UK team develops smartphone-based in-vitro test system

Technology embedded in smartphones is being exploited to develop an in vitro diagnostic testing solution that bridges the gap between multi-step manual lab tests and automated test-specific readers.

The user adds a sample and positions the transparent test cartridge on the smartphone touchscreen. The phone app then confirms the correct positioning, starts the test and prompts the user to carry out specific actions
The user adds a sample and positions the transparent test cartridge on the smartphone touchscreen. The phone app then confirms the correct positioning, starts the test and prompts the user to carry out specific actions

42 Technology’s invi concept – an app that works in tandem with a smartphone or tablet’s accelerometer, touchscreen, camera or location details – could allow diagnostics companies to develop a new generation of accurate, repeatable ‘point of care’ (POC) tests without the expense of dedicated reading equipment.

The company – based in Cambridge, UK,  adds that invi could also give patients, communities and their healthcare providers easier access to existing tests that previously may have been too costly for routine or widespread use because they needed an expensive customised reader.

“Most industry experts who have seen the inVi demonstrator picked up that it could be a key tool in epidemic tracking, where the tests could be of a lower fidelity but still prove useful,” added Andrew Chapman, head of 42 Technology’s healthcare business via email. “Especially if they were correlated with – for example – location data from the smartphone.  An example question that inVi could address was “What about the next H1N1 or Zika virus?  How would we test a population en masse?”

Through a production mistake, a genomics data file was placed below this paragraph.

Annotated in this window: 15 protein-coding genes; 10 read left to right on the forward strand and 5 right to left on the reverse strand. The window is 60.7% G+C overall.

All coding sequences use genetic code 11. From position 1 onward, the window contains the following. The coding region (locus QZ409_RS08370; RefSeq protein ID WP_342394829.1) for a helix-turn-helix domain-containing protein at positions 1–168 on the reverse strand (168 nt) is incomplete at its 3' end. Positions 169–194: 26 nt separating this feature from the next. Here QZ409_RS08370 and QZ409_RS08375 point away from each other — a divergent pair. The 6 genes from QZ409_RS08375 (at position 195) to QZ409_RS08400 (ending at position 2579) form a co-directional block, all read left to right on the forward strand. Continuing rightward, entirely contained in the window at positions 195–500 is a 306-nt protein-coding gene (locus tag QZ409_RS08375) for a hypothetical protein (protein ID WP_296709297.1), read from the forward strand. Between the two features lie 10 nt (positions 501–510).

42 Technology envisage scenarios where the smartphone touchscreen detects when a user has successfully positioned a test cartridge, or actuated valves or pumping elements within the cartridge; or using the phone’s accelerometer to verify that the user has performed adequate shaking to mix the reagent.

In similar, existing systems, a diagnostic test cartridge contains the necessary reagents alongside elements that can be activated by and/or interact with the reading instrument, such as plungers that act on physical elements within the cartridge.

Although sharing a similar architecture, inVi requires the user to provide the actuation, with their smartphone instructing and verifying steps as they happen.

In use, the user adds a sample, positions the transparent cartridge on the touchscreen after which the smartphone app confirms the correct positioning and starts the test. The app then prompts the user to carry out actions, illuminating different regions of the screen as required, and provides feedback to confirm the successful completion of each step.

When the test is complete the smartphone ‘reads’ the result depending on the end-point of the specific assay: in some cases the camera will be used to detect and compare colour changes. In others an element within the cartridge will measure an electrochemical change and transfer the result wirelessly to the smartphone.

Chapman added that inVi is being designed to work with a relatively low-resolution camera although the more important aspect is the camera’s ability to be calibrated and to recognise colours.

EvaluateMedTech estimates the total worldwide market for IVD devices to be worth around $50bn per year, and is predicted to grow to $67bn by 2020.

The consultancy is now looking for commercial partners to help develop technology and to bring the first inVi diagnostics to market.